The hurricane rages on outside our apartment. It's the third one this year. The power's out, and through the darkness outside our window I can see the cypress tree uprooting and falling into the street. I don't bother checking to see whether it fell on her car—no point since its carburetor flooded out two weeks ago. It's hot and humid in the apartment. No showers— the bathtub's filled with water we have to conserve. My shirt sticks, and my back's broken out from sweat. She's stopped shaving her legs. We gave in two months ago and moved in with each other. After each storm, it's almost a week before any stores open and most streets are clear enough to drive on. We used to drink to pass the time. We'd lie awake in the heat, our mouths tasting like the warm beer, feeling the headache come. Everything in the apartment seems like it's sweating. There's nowhere else to go. There's no one else to see. The wind blows the rain into billows. I step away from the window and listen to the sticks and trash and roof tiles rattle and rap against the windowpane. She sits across the room from me. Like usual, it's a long time before either one of us talks. We sit in the darkness, our only flashlight on the table, pointed up at the ceiling. "I had a dream this morning," she tells me. “It felt real. Important.” Even with the hurricane outside, the sound of her voice fills the room. "Really," I say. "Yeah." She squirms on the sofa. She tells me that in her dream she wakes up in an apartment complex. There's a storm outside, but there's no doors or windows. She goes from apartment to apartment, and there's no one there. But then there's this noise, and there's someone there. It's this tall guy, he's huge, and he's coming after her. He kills her—he picks her up and he smashes her head against the wall over and over until— "I get it," I say. My throat feels scraped out. And then she wakes up again. Same place. And there's no one there but that man who again comes after her, who beats her over and over until she dies. And she wakes up again. “Is that supposed to be me?” I say.
“What?” she says. “Who?” “It's only been us here. There's no one else.” Thunder shakes the apartment. The windows rattle in their frames. The flashlight on the table falls over and rolls back and forth, its beam shifting between the window and her. She's pulling loose threads from the sofa. I go over and sit the flashlight up again towards the ceiling. I'm tired of seeing this room. In the dream, she tells me, she starts to fight back. She hits the man and scratches him before he closes a closet door on her head, or throws her against the counter, or drowns her in the tub. But eventually, when she wakes up in the dream, she notices he still has the scratches on him from the times before. So every time she fights him. She kicks, she punches his groin, she gouges his eyes. And eventually the guy's too beat up to come after her. She finds a loose brick in the wall, and she smashes him with it until he's broken bones and mush. I watch her in the darkness. She's looking right at me. “I don't hit you,” I say. “I know,” she says. Then in the dream, things get disjointed. She's living in the apartment—there are no doors and windows—but there's food and water. The dream jumps forward, nothing's happened, and she's been living there for years. She's alone, she tries to sleep. Feels raw and dizzy and splayed out all over the place. The sounds of the storm outside. The walls rattle like it's going to break in. The dream isn't ending. There's no schedule, no routine. It just keeps going. Sometimes she finds herself in the room with the guy's corpse, and sometimes she drives herself crazy questioning who the hell the guy was, and why it was she did him in. She realizes she's old. The storm keeps going. She finally dies. And then she wakes up again. “I don't hit you,” I say. “Why the hell did you tell me that? What are you trying to say?” “I don't know.” Her arms are folded. She's quiet for a long time. The storm's raging outside. Something crashes against the windowpane, and I wonder if it's going to break. “I didn't know what else to say.”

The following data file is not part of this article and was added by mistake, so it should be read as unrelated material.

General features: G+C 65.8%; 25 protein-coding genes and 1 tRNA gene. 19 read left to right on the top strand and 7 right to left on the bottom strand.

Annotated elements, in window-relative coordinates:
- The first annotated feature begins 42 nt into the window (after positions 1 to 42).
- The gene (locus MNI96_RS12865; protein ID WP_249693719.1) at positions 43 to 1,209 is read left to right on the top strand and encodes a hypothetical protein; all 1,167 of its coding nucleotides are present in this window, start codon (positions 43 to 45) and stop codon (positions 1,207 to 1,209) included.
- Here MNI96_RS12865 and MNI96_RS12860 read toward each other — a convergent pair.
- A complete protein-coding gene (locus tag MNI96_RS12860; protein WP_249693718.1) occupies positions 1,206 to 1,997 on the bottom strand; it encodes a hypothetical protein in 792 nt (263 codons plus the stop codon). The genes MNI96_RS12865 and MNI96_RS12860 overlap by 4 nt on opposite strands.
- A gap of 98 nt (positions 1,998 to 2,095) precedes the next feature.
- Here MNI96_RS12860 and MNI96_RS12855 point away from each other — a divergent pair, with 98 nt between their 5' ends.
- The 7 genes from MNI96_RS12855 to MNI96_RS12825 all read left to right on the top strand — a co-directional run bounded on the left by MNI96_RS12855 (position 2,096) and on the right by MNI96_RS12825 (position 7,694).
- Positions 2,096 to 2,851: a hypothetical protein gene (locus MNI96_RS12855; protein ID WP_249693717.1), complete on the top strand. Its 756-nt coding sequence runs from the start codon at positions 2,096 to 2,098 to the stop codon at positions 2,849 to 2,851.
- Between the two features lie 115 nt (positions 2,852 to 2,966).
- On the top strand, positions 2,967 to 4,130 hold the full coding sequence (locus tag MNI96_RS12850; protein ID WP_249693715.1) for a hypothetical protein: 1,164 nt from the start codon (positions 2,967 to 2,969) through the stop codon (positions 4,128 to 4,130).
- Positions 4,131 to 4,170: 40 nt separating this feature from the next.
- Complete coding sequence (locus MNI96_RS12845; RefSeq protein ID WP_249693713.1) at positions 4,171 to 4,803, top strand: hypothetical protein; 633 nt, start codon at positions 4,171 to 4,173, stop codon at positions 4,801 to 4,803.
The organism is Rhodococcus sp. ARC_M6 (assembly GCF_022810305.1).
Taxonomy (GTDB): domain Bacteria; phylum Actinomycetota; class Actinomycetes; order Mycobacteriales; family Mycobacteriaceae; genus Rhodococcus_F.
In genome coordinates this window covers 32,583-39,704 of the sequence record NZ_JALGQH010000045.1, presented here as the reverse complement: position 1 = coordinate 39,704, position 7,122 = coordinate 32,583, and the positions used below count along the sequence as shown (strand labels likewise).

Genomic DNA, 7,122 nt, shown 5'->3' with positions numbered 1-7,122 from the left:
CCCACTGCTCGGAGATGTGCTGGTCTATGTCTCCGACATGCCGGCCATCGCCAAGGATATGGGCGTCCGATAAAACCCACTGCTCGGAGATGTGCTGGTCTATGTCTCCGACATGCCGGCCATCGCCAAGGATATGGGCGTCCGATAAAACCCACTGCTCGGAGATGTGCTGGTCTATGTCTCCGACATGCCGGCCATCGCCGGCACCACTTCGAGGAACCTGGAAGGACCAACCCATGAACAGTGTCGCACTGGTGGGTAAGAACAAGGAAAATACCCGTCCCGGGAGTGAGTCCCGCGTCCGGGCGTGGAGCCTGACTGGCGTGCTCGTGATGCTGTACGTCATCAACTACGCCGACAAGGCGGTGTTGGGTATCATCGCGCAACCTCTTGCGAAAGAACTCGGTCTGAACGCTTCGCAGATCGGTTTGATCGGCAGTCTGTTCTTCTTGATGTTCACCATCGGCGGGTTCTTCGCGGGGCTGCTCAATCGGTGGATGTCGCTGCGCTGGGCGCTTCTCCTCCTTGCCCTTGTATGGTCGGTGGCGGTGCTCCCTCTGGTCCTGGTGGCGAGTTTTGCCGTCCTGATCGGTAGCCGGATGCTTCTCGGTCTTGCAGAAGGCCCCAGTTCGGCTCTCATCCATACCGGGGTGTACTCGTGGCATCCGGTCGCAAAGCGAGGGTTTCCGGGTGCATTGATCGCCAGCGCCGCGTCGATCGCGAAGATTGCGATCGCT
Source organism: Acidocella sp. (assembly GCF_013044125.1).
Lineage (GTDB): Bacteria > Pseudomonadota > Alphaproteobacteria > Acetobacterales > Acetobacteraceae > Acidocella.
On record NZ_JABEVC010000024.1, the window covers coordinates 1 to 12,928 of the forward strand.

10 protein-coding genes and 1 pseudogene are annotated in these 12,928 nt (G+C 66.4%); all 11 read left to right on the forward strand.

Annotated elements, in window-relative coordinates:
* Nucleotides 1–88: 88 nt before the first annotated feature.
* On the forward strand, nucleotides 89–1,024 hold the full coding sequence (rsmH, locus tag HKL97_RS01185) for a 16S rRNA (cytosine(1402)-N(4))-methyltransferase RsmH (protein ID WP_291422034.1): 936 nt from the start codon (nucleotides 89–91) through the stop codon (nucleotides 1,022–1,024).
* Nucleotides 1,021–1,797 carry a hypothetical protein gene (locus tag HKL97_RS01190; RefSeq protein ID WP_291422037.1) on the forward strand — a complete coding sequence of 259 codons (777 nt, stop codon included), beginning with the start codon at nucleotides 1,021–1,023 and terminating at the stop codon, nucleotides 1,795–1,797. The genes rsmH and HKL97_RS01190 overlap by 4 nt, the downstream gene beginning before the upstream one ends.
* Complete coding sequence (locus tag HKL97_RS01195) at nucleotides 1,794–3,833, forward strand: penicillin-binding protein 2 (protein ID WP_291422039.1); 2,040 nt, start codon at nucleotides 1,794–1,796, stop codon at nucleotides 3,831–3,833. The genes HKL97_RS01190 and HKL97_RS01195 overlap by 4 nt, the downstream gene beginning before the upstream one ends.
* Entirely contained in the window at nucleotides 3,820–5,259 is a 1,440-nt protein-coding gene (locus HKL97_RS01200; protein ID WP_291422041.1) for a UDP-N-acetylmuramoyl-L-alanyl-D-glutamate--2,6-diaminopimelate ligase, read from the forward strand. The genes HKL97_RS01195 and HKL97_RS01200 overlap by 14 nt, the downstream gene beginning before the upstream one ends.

This issue features work by Bruce Hinrichs, Kate LaDew, Brian Cirmo, and Wayne Bertola